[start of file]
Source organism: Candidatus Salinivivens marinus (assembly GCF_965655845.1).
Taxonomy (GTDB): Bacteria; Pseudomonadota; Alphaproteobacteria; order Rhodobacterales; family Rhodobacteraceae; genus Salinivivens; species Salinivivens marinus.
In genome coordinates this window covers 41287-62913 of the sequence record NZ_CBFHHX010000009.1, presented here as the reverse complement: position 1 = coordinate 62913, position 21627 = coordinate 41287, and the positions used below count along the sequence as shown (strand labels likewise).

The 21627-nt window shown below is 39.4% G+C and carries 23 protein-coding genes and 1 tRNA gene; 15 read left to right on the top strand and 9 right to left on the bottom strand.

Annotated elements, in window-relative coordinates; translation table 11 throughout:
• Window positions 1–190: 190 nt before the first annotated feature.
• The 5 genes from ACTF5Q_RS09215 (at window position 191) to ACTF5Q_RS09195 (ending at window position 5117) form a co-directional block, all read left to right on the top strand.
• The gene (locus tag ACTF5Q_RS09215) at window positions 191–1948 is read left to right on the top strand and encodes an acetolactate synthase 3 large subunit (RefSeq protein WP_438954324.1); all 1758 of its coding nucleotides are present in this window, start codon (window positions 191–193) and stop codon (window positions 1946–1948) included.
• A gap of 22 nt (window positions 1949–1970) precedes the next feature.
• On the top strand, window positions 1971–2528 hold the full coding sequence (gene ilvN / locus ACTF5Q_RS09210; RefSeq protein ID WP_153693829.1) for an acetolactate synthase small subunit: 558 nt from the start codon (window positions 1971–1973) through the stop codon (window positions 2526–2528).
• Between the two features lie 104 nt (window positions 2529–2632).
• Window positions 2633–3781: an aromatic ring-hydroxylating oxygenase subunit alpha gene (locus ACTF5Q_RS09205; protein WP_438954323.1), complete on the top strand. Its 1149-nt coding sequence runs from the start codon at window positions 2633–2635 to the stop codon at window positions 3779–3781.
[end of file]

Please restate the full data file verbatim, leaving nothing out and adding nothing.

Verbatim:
Source organism: Candidatus Salinivivens marinus (assembly GCF_965655845.1).
Taxonomy (GTDB): Bacteria; Pseudomonadota; Alphaproteobacteria; order Rhodobacterales; family Rhodobacteraceae; genus Salinivivens; species Salinivivens marinus.
In genome coordinates this window covers 41287-62913 of the sequence record NZ_CBFHHX010000009.1, presented here as the reverse complement: position 1 = coordinate 62913, position 21627 = coordinate 41287, and the positions used below count along the sequence as shown (strand labels likewise).

The 21627-nt window shown below is 39.4% G+C and carries 23 protein-coding genes and 1 tRNA gene; 15 read left to right on the top strand and 9 right to left on the bottom strand.

Annotated elements, in window-relative coordinates; translation table 11 throughout:
• Window positions 1–190: 190 nt before the first annotated feature.
• The 5 genes from ACTF5Q_RS09215 (at window position 191) to ACTF5Q_RS09195 (ending at window position 5117) form a co-directional block, all read left to right on the top strand.
• The gene (locus tag ACTF5Q_RS09215) at window positions 191–1948 is read left to right on the top strand and encodes an acetolactate synthase 3 large subunit (RefSeq protein WP_438954324.1); all 1758 of its coding nucleotides are present in this window, start codon (window positions 191–193) and stop codon (window positions 1946–1948) included.
• A gap of 22 nt (window positions 1949–1970) precedes the next feature.
• On the top strand, window positions 1971–2528 hold the full coding sequence (gene ilvN / locus ACTF5Q_RS09210; RefSeq protein ID WP_153693829.1) for an acetolactate synthase small subunit: 558 nt from the start codon (window positions 1971–1973) through the stop codon (window positions 2526–2528).
• Between the two features lie 104 nt (window positions 2529–2632).
• Window positions 2633–3781: an aromatic ring-hydroxylating oxygenase subunit alpha gene (locus ACTF5Q_RS09205; protein WP_438954323.1), complete on the top strand. Its 1149-nt coding sequence runs from the start codon at window positions 2633–2635 to the stop codon at window positions 3779–3781.